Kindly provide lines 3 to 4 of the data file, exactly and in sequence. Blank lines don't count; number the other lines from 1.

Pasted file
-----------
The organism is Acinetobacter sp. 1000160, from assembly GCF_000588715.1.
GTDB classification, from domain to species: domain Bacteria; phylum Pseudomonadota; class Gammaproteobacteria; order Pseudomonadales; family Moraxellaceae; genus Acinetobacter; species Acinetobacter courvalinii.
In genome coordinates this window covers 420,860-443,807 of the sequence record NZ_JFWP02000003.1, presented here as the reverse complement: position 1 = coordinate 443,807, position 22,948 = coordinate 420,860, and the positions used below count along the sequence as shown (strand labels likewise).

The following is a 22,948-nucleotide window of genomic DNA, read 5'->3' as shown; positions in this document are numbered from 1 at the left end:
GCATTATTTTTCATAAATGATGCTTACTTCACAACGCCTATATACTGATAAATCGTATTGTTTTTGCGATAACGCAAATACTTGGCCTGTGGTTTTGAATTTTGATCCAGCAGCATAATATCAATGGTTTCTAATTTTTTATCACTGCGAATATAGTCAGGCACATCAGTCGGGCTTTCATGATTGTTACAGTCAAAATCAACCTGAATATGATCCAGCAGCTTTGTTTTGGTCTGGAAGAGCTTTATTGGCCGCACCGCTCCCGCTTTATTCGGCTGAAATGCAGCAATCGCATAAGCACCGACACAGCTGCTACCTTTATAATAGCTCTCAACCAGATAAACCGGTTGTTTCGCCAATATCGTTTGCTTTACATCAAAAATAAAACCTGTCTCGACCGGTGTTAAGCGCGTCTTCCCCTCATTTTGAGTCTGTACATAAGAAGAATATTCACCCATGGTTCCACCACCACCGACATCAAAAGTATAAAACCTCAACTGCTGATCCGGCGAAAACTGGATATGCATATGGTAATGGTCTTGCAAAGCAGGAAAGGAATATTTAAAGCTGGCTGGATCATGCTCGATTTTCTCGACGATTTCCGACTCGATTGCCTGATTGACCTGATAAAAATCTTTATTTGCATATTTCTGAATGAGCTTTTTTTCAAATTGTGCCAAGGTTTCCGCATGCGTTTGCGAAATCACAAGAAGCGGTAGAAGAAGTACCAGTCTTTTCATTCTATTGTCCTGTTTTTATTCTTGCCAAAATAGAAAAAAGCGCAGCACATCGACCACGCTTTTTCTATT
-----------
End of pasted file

In genome coordinates this window covers 420,860-443,807 of the sequence record NZ_JFWP02000003.1, presented here as the reverse complement: position 1 = coordinate 443,807, position 22,948 = coordinate 420,860, and the positions used below count along the sequence as shown (strand labels likewise).

The following is a 22,948-nucleotide window of genomic DNA, read 5'->3' as shown; positions in this document are numbered from 1 at the left end: